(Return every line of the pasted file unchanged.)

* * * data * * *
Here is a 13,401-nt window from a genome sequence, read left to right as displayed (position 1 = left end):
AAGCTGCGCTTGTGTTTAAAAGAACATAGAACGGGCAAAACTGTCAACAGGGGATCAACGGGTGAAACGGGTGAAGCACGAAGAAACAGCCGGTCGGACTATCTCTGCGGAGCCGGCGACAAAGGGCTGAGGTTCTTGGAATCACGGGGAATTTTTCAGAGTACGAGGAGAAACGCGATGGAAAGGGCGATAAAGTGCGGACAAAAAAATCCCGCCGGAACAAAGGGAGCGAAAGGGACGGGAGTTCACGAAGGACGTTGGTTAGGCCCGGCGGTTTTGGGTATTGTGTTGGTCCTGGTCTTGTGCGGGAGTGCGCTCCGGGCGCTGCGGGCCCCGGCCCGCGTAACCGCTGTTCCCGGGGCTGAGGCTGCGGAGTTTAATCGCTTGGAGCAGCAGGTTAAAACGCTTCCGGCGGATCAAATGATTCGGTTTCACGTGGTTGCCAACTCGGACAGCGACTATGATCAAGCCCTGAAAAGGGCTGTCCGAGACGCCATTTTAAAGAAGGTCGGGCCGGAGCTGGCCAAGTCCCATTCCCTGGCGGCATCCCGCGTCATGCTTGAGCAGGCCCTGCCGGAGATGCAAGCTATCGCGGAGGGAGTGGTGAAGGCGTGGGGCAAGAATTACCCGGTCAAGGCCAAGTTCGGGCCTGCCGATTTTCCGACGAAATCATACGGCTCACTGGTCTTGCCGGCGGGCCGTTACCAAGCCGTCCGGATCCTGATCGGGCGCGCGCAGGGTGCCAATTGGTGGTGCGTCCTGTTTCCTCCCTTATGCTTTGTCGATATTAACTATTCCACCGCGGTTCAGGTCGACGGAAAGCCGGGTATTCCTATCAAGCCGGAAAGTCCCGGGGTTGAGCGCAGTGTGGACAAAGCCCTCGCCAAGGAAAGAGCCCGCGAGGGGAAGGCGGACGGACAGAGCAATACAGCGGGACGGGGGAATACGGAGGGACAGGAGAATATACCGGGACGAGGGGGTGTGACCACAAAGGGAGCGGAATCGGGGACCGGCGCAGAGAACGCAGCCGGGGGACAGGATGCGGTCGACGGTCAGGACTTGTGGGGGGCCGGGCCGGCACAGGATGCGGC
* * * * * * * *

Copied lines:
Here is a 13,401-nt window from a genome sequence, read left to right as displayed (position 1 = left end):
AAGCTGCGCTTGTGTTTAAAAGAACATAGAACGGGCAAAACTGTCAACAGGGGATCAACGGGTGAAACGGGTGAAGCACGAAGAAACAGCCGGTCGGACTATCTCTGCGGAGCCGGCGACAAAGGGCTGAGGTTCTTGGAATCACGGGGAATTTTTCAGAGTACGAGGAGAAACGCGATGGAAAGGGCGATAAAGTGCGGACAAAAAAATCCCGCCGGAACAAAGGGAGCGAAAGGGACGGGAGTTCACGAAGGACGTTGGTTAGGCCCGGCGGTTTTGGGTATTGTGTTGGTCCTGGTCTTGTGCGGGAGTGCGCTCCGGGCGCTGCGGGCCCCGGCCCGCGTAACCGCTGTTCCCGGGGCTGAGGCTGCGGAGTTTAATCGCTTGGAGCAGCAGGTTAAAACGCTTCCGGCGGATCAAATGATTCGGTTTCACGTGGTTGCCAACTCGGACAGCGACTATGATCAAGCCCTGAAAAGGGCTGTCCGAGACGCCATTTTAAAGAAGGTCGGGCCGGAGCTGGCCAAGTCCCATTCCCTGGCGGCATCCCGCGTCATGCTTGAGCAGGCCCTGCCGGAGATGCAAGCTATCGCGGAGGGAGTGGTGAAGGCGTGGGGCAAGAATTACCCGGTCAAGGCCAAGTTCGGGCCTGCCGATTTTCCGACGAAATCATACGGCTCACTGGTCTTGCCGGCGGGCCGTTACCAAGCCGTCCGGATCCTGATCGGGCGCGCGCAGGGTGCCAATTGGTGGTGCGTCCTGTTTCCTCCCTTATGCTTTGTCGATATTAACTATTCCACCGCGGTTCAGGTCGACGGAAAGCCGGGTATTCCTATCAAGCCGGAAAGTCCCGGGGTTGAGCGCAGTGTGGACAAAGCCCTCGCCAAGGAAAGAGCCCGCGAGGGGAAGGCGGACGGACAGAGCAATACAGCGGGACGGGGGAATACGGAGGGACAGGAGAATATACCGGGACGAGGGGGTGTGACCACAAAGGGAGCGGAATCGGGGACCGGCGCAGAGAACGCAGCCGGGGGACAGGATGCGGTCGACGGTCAGGACTTGTGGGGGGCCGGGCCGGCACAGGATGCGGC